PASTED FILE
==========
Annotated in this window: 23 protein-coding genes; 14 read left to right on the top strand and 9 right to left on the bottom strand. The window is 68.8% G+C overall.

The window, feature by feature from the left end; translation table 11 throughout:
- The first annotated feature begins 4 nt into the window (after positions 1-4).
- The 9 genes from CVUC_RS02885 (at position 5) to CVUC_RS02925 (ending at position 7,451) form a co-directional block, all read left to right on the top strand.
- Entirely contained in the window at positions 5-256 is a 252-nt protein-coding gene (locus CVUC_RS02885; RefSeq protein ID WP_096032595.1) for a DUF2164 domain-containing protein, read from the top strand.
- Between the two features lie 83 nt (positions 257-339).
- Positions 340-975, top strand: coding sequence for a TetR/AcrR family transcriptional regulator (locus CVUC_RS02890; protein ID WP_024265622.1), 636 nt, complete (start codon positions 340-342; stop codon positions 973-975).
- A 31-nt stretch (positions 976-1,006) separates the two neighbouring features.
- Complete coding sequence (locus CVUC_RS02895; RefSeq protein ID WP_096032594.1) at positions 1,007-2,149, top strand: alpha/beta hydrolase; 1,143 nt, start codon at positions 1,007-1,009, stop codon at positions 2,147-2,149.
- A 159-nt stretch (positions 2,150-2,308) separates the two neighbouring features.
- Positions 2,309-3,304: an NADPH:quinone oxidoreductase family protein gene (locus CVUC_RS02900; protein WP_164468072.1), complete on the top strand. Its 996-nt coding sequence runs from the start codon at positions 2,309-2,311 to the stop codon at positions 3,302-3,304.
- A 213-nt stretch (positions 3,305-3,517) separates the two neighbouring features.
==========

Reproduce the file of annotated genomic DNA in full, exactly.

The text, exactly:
Annotated in this window: 23 protein-coding genes; 14 read left to right on the top strand and 9 right to left on the bottom strand. The window is 68.8% G+C overall.

The window, feature by feature from the left end; translation table 11 throughout:
- The first annotated feature begins 4 nt into the window (after positions 1-4).
- The 9 genes from CVUC_RS02885 (at position 5) to CVUC_RS02925 (ending at position 7,451) form a co-directional block, all read left to right on the top strand.
- Entirely contained in the window at positions 5-256 is a 252-nt protein-coding gene (locus CVUC_RS02885; RefSeq protein ID WP_096032595.1) for a DUF2164 domain-containing protein, read from the top strand.
- Between the two features lie 83 nt (positions 257-339).
- Positions 340-975, top strand: coding sequence for a TetR/AcrR family transcriptional regulator (locus CVUC_RS02890; protein ID WP_024265622.1), 636 nt, complete (start codon positions 340-342; stop codon positions 973-975).
- A 31-nt stretch (positions 976-1,006) separates the two neighbouring features.
- Complete coding sequence (locus CVUC_RS02895; RefSeq protein ID WP_096032594.1) at positions 1,007-2,149, top strand: alpha/beta hydrolase; 1,143 nt, start codon at positions 1,007-1,009, stop codon at positions 2,147-2,149.
- A 159-nt stretch (positions 2,150-2,308) separates the two neighbouring features.
- Positions 2,309-3,304: an NADPH:quinone oxidoreductase family protein gene (locus CVUC_RS02900; protein WP_164468072.1), complete on the top strand. Its 996-nt coding sequence runs from the start codon at positions 2,309-2,311 to the stop codon at positions 3,302-3,304.
- A 213-nt stretch (positions 3,305-3,517) separates the two neighbouring features.